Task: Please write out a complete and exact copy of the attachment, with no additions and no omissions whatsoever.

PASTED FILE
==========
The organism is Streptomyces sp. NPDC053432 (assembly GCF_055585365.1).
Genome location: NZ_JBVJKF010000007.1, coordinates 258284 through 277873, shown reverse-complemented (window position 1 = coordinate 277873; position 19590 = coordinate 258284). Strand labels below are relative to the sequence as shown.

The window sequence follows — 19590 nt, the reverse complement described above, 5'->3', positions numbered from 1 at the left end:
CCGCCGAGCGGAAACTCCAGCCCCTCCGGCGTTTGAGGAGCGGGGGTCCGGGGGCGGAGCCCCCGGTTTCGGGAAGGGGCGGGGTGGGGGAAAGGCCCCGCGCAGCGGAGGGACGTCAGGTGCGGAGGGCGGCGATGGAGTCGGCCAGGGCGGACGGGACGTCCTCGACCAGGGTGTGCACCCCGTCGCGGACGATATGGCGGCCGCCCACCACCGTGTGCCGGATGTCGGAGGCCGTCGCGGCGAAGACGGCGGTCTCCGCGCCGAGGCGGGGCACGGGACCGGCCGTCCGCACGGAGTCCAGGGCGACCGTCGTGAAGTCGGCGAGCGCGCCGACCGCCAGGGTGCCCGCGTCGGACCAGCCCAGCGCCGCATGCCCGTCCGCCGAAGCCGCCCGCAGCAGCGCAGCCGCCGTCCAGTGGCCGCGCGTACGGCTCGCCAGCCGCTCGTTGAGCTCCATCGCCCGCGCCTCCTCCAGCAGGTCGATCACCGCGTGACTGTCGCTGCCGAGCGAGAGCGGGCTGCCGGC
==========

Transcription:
The organism is Streptomyces sp. NPDC053432 (assembly GCF_055585365.1).
Genome location: NZ_JBVJKF010000007.1, coordinates 258284 through 277873, shown reverse-complemented (window position 1 = coordinate 277873; position 19590 = coordinate 258284). Strand labels below are relative to the sequence as shown.

The window sequence follows — 19590 nt, the reverse complement described above, 5'->3', positions numbered from 1 at the left end:
CCGCCGAGCGGAAACTCCAGCCCCTCCGGCGTTTGAGGAGCGGGGGTCCGGGGGCGGAGCCCCCGGTTTCGGGAAGGGGCGGGGTGGGGGAAAGGCCCCGCGCAGCGGAGGGACGTCAGGTGCGGAGGGCGGCGATGGAGTCGGCCAGGGCGGACGGGACGTCCTCGACCAGGGTGTGCACCCCGTCGCGGACGATATGGCGGCCGCCCACCACCGTGTGCCGGATGTCGGAGGCCGTCGCGGCGAAGACGGCGGTCTCCGCGCCGAGGCGGGGCACGGGACCGGCCGTCCGCACGGAGTCCAGGGCGACCGTCGTGAAGTCGGCGAGCGCGCCGACCGCCAGGGTGCCCGCGTCGGACCAGCCCAGCGCCGCATGCCCGTCCGCCGAAGCCGCCCGCAGCAGCGCAGCCGCCGTCCAGTGGCCGCGCGTACGGCTCGCCAGCCGCTCGTTGAGCTCCATCGCCCGCGCCTCCTCCAGCAGGTCGATCACCGCGTGACTGTCGCTGCCGAGCGAGAGCGGGCTGCCGGC